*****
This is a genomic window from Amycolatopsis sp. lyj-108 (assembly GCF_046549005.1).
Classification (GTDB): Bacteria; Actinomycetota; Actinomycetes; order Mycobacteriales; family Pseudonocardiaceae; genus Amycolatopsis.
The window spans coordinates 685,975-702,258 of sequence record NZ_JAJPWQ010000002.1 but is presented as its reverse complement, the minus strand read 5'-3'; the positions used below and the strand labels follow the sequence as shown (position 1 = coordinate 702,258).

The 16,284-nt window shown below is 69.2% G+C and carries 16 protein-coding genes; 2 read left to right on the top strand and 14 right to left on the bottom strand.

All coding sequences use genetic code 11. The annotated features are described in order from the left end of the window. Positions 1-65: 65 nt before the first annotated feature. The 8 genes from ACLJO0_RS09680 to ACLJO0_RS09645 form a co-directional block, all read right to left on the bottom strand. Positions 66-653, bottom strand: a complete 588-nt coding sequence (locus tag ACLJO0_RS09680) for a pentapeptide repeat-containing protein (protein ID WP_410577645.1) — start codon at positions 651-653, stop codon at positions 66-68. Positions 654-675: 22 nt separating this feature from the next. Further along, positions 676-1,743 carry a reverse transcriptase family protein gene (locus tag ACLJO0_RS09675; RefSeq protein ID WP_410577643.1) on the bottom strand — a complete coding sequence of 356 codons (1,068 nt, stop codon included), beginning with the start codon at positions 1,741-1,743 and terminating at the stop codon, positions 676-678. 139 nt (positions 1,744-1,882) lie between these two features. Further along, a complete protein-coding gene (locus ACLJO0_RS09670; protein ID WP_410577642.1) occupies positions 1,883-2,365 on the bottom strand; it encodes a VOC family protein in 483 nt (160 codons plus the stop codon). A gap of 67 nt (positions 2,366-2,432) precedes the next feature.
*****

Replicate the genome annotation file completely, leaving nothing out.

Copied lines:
This is a genomic window from Amycolatopsis sp. lyj-108 (assembly GCF_046549005.1).
Classification (GTDB): Bacteria; Actinomycetota; Actinomycetes; order Mycobacteriales; family Pseudonocardiaceae; genus Amycolatopsis.
The window spans coordinates 685,975-702,258 of sequence record NZ_JAJPWQ010000002.1 but is presented as its reverse complement, the minus strand read 5'-3'; the positions used below and the strand labels follow the sequence as shown (position 1 = coordinate 702,258).

The 16,284-nt window shown below is 69.2% G+C and carries 16 protein-coding genes; 2 read left to right on the top strand and 14 right to left on the bottom strand.

All coding sequences use genetic code 11. The annotated features are described in order from the left end of the window. Positions 1-65: 65 nt before the first annotated feature. The 8 genes from ACLJO0_RS09680 to ACLJO0_RS09645 form a co-directional block, all read right to left on the bottom strand. Positions 66-653, bottom strand: a complete 588-nt coding sequence (locus tag ACLJO0_RS09680) for a pentapeptide repeat-containing protein (protein ID WP_410577645.1) — start codon at positions 651-653, stop codon at positions 66-68. Positions 654-675: 22 nt separating this feature from the next. Further along, positions 676-1,743 carry a reverse transcriptase family protein gene (locus tag ACLJO0_RS09675; RefSeq protein ID WP_410577643.1) on the bottom strand — a complete coding sequence of 356 codons (1,068 nt, stop codon included), beginning with the start codon at positions 1,741-1,743 and terminating at the stop codon, positions 676-678. 139 nt (positions 1,744-1,882) lie between these two features. Further along, a complete protein-coding gene (locus ACLJO0_RS09670; protein ID WP_410577642.1) occupies positions 1,883-2,365 on the bottom strand; it encodes a VOC family protein in 483 nt (160 codons plus the stop codon). A gap of 67 nt (positions 2,366-2,432) precedes the next feature.